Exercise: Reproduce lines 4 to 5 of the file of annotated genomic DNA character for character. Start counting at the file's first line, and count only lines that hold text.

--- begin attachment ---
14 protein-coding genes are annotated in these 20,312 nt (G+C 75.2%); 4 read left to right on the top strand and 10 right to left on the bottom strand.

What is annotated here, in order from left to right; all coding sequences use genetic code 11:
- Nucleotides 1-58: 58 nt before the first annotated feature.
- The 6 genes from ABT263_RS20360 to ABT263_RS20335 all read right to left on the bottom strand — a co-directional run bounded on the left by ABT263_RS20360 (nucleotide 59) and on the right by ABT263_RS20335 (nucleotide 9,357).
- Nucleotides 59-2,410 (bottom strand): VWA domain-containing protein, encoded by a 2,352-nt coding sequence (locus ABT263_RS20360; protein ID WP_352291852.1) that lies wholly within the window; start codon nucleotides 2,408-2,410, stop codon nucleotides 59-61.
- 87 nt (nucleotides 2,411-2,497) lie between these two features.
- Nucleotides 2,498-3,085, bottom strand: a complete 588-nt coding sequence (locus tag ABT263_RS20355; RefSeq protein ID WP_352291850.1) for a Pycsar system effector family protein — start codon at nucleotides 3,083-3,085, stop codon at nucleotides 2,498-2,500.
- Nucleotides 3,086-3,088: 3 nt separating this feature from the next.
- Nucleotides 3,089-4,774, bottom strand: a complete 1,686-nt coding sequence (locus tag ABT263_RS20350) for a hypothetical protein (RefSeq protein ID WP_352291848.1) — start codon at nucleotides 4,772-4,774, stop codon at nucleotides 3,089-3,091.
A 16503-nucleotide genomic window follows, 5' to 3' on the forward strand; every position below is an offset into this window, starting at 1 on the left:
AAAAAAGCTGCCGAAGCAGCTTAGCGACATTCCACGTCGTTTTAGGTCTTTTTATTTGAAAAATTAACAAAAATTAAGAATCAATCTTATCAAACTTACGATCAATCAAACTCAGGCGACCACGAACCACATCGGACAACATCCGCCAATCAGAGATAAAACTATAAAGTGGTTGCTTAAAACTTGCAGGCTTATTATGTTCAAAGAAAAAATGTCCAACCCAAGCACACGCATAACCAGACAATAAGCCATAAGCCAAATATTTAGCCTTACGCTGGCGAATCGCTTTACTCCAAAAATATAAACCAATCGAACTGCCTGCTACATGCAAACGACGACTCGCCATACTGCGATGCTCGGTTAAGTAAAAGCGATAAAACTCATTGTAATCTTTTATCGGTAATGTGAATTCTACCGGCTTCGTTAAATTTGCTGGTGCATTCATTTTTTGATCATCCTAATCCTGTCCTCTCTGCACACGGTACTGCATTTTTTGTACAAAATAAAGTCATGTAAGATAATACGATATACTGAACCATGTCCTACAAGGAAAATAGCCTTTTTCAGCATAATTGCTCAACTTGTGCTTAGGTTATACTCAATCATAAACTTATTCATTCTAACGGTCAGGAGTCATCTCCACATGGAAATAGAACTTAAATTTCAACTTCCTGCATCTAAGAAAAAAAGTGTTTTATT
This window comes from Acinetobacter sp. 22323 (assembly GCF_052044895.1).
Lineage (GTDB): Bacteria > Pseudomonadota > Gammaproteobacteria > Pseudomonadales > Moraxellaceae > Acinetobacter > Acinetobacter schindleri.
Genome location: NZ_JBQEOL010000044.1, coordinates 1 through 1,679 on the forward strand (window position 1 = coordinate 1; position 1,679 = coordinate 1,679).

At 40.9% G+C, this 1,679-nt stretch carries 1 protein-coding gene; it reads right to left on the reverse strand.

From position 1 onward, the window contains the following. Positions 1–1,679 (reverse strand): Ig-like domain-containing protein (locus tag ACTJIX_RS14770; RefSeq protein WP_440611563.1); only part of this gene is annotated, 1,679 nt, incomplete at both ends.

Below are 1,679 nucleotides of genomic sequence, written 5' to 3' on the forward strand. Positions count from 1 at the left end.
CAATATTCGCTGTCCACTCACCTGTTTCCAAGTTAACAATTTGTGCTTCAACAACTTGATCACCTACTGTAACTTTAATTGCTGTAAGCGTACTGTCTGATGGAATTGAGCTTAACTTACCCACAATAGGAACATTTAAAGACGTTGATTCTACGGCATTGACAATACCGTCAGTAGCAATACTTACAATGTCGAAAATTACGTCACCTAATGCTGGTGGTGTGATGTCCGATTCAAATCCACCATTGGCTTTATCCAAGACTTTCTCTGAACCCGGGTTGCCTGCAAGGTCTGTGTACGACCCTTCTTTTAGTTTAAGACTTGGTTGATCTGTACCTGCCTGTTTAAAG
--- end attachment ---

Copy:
- The 6 genes from ABT263_RS20360 to ABT263_RS20335 all read right to left on the bottom strand — a co-directional run bounded on the left by ABT263_RS20360 (nucleotide 59) and on the right by ABT263_RS20335 (nucleotide 9,357).
- Nucleotides 59-2,410 (bottom strand): VWA domain-containing protein, encoded by a 2,352-nt coding sequence (locus ABT263_RS20360; protein ID WP_352291852.1) that lies wholly within the window; start codon nucleotides 2,408-2,410, stop codon nucleotides 59-61.